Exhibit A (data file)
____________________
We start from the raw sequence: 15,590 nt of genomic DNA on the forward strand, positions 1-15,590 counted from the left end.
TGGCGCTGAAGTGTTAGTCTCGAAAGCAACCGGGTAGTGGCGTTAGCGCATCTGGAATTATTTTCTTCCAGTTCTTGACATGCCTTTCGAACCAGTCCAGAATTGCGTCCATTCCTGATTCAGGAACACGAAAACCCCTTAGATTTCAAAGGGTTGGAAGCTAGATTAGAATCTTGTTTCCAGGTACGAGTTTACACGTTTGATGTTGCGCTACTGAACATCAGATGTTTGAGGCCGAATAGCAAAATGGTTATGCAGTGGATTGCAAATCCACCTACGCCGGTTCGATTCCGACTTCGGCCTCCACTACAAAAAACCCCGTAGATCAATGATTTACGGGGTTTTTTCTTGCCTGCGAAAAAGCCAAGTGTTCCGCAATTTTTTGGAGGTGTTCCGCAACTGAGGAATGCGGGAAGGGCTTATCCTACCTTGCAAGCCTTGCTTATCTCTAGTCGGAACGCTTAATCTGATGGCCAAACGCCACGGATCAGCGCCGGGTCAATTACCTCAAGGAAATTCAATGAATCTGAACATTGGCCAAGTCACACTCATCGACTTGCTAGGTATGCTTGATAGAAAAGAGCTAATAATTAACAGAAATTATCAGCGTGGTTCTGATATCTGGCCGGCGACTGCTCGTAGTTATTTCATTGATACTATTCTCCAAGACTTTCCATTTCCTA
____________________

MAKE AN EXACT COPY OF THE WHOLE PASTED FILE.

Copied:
We start from the raw sequence: 15,590 nt of genomic DNA on the forward strand, positions 1-15,590 counted from the left end.
TGGCGCTGAAGTGTTAGTCTCGAAAGCAACCGGGTAGTGGCGTTAGCGCATCTGGAATTATTTTCTTCCAGTTCTTGACATGCCTTTCGAACCAGTCCAGAATTGCGTCCATTCCTGATTCAGGAACACGAAAACCCCTTAGATTTCAAAGGGTTGGAAGCTAGATTAGAATCTTGTTTCCAGGTACGAGTTTACACGTTTGATGTTGCGCTACTGAACATCAGATGTTTGAGGCCGAATAGCAAAATGGTTATGCAGTGGATTGCAAATCCACCTACGCCGGTTCGATTCCGACTTCGGCCTCCACTACAAAAAACCCCGTAGATCAATGATTTACGGGGTTTTTTCTTGCCTGCGAAAAAGCCAAGTGTTCCGCAATTTTTTGGAGGTGTTCCGCAACTGAGGAATGCGGGAAGGGCTTATCCTACCTTGCAAGCCTTGCTTATCTCTAGTCGGAACGCTTAATCTGATGGCCAAACGCCACGGATCAGCGCCGGGTCAATTACCTCAAGGAAATTCAATGAATCTGAACATTGGCCAAGTCACACTCATCGACTTGCTAGGTATGCTTGATAGAAAAGAGCTAATAATTAACAGAAATTATCAGCGTGGTTCTGATATCTGGCCGGCGACTGCTCGTAGTTATTTCATTGATACTATTCTCCAAGACTTTCCATTTCCTA